The first of 100 wood bison aimed at re-establishing a species that went extinct more than a century ago in Alaska were flown to a rural village over the weekend ahead of a return to the wild. The 30 juveniles were loaded into specially designed "bison boxes" and trucked from the Alaska Wildlife Conservation Center in Portage to Anchorage before being flown to Shageluk, about an hour away. In several weeks, after 70 more wood bison reach Shageluk, and after they've become acclimated, they will be released as a group into the Inoko Flats, one of the areas of Alaska where wood bison once roamed. The group will include 25 pregnant females; wood bison tend to establish a connection to places where they give birth, a biologist says.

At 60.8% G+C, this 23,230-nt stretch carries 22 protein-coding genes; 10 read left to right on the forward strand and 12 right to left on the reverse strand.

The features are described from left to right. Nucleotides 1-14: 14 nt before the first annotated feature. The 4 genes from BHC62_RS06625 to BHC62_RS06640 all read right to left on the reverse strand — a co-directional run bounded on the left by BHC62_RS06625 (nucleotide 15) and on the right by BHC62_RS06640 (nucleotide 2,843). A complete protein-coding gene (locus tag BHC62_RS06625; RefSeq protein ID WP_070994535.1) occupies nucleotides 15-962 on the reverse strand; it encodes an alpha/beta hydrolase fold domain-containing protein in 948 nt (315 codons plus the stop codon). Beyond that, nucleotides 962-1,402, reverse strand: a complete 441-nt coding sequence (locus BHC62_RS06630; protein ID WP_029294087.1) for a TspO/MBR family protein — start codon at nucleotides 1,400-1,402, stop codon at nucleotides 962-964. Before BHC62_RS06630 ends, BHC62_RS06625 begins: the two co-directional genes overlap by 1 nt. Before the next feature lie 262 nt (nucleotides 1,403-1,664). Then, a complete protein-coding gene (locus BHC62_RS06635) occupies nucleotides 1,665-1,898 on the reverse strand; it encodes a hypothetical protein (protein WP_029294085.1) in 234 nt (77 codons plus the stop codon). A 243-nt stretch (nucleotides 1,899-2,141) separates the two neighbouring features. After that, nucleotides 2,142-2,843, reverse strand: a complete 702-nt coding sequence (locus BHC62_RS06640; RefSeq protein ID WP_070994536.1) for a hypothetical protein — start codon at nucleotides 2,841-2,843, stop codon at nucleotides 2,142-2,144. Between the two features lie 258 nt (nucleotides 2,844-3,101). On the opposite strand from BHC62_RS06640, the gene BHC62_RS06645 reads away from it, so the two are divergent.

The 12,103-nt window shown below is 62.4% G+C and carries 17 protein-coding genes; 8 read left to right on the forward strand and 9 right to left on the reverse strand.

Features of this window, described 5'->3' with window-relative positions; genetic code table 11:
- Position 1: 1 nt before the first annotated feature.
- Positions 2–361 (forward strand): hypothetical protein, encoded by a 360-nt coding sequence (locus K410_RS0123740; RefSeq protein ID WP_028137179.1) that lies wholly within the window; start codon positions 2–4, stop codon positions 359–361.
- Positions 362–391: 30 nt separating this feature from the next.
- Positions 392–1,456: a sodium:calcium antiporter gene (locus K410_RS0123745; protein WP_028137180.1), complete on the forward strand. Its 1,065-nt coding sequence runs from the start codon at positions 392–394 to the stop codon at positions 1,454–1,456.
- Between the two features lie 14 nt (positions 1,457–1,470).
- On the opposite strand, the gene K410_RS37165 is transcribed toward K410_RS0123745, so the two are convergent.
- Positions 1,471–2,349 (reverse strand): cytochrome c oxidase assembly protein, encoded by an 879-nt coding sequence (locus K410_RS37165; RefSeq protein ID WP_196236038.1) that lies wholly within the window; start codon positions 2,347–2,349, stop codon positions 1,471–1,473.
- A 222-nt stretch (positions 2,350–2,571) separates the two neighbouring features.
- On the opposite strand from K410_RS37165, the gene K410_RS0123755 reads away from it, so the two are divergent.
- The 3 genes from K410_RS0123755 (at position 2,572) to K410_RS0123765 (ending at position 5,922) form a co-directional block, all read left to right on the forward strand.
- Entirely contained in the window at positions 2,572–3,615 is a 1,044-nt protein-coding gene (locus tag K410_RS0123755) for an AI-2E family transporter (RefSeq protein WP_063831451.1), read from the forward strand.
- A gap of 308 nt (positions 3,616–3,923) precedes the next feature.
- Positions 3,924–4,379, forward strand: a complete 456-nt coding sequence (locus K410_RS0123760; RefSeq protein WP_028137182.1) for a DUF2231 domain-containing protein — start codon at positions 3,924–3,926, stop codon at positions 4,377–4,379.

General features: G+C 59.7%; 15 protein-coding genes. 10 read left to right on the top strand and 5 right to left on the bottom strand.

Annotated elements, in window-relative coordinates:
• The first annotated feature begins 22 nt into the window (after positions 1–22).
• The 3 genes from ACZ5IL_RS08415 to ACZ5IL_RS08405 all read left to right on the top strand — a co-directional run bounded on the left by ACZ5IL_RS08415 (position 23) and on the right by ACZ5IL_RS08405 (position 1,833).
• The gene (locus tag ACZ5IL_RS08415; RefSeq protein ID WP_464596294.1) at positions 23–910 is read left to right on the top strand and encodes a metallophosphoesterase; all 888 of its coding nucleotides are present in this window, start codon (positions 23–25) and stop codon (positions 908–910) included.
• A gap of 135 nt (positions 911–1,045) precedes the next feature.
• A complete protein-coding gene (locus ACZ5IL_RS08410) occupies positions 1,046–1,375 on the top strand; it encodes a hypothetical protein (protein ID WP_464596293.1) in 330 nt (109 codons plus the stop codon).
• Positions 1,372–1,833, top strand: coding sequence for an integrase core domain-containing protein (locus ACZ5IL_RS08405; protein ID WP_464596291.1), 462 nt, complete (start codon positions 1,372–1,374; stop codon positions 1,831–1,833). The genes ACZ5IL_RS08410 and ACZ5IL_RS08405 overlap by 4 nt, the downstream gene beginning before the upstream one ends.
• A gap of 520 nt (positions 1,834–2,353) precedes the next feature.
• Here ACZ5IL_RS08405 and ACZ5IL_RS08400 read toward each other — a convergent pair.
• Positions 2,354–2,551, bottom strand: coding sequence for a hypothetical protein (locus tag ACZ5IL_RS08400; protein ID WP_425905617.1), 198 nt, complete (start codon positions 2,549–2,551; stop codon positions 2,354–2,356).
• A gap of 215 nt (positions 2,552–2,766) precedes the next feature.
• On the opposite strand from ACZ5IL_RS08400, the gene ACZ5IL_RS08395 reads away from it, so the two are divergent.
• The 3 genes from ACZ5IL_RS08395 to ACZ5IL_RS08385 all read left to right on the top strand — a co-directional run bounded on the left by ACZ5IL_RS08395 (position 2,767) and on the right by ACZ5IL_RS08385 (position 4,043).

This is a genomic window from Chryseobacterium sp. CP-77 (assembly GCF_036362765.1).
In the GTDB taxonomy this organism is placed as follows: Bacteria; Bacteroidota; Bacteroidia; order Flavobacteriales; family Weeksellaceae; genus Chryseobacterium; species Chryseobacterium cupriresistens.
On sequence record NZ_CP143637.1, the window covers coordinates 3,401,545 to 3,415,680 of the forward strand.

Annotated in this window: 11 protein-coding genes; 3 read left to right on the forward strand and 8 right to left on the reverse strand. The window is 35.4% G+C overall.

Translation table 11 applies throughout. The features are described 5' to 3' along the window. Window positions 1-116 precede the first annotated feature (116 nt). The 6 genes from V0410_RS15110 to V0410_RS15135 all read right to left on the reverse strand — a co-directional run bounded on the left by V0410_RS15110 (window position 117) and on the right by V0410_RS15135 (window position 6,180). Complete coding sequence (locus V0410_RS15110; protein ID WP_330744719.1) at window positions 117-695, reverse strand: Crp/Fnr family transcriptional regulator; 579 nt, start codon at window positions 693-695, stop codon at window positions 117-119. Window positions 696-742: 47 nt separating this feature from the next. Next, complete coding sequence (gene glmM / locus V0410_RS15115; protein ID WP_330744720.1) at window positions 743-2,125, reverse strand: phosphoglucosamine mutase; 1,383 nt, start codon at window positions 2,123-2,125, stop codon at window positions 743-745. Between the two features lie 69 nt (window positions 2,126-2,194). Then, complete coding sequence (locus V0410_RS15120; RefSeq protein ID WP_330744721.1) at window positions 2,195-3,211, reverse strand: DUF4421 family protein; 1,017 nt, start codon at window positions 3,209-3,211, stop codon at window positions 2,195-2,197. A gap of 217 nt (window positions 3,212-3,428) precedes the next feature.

The director of the conservation center says restoring an animal to its native habitat is an opportunity that doesn't come often. "It's such an opportunity to go back in time and right a wrong. We as people never get a chance to do that, but in this case, they did. And today's the day we correct that mistake," he says. Wood bison are native to Alaska and Canada. They're North America's largest land mammal and are bigger than the plains bison found in the Lower 48. The herd will be closely monitored for the first couple of years, authorities say, and hunting may resume when the herd reaches 300 or 400 animals.